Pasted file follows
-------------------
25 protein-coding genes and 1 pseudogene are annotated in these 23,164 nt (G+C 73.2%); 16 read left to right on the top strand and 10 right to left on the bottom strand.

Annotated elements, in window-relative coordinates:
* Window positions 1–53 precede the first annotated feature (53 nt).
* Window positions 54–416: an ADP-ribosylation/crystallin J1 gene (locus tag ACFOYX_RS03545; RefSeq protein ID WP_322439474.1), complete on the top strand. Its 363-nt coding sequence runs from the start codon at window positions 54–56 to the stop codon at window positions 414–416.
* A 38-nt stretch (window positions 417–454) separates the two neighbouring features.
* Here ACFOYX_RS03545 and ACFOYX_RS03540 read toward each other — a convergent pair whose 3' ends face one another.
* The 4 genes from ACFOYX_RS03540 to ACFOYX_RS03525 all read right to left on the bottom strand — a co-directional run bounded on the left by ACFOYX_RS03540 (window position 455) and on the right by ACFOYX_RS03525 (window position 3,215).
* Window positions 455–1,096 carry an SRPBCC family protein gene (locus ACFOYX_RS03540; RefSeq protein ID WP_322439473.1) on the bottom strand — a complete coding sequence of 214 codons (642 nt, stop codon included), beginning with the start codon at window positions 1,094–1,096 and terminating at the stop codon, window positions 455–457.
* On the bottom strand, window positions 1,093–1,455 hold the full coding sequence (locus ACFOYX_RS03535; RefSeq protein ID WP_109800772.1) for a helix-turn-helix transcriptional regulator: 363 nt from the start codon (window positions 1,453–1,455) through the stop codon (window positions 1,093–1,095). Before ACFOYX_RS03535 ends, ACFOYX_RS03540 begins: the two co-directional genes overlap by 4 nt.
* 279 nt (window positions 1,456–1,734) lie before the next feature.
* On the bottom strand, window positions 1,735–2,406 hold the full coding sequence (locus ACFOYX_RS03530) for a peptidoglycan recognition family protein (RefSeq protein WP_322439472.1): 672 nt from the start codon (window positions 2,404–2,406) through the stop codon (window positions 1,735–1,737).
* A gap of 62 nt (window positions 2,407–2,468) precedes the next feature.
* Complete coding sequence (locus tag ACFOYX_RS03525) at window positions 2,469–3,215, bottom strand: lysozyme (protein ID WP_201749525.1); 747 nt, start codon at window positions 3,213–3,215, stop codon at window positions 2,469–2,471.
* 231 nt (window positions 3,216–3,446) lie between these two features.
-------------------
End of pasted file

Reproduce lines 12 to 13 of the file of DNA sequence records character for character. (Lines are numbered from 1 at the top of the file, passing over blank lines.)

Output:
* A gap of 62 nt (window positions 2,407–2,468) precedes the next feature.
* Complete coding sequence (locus tag ACFOYX_RS03525) at window positions 2,469–3,215, bottom strand: lysozyme (protein ID WP_201749525.1); 747 nt, start codon at window positions 3,213–3,215, stop codon at window positions 2,469–2,471.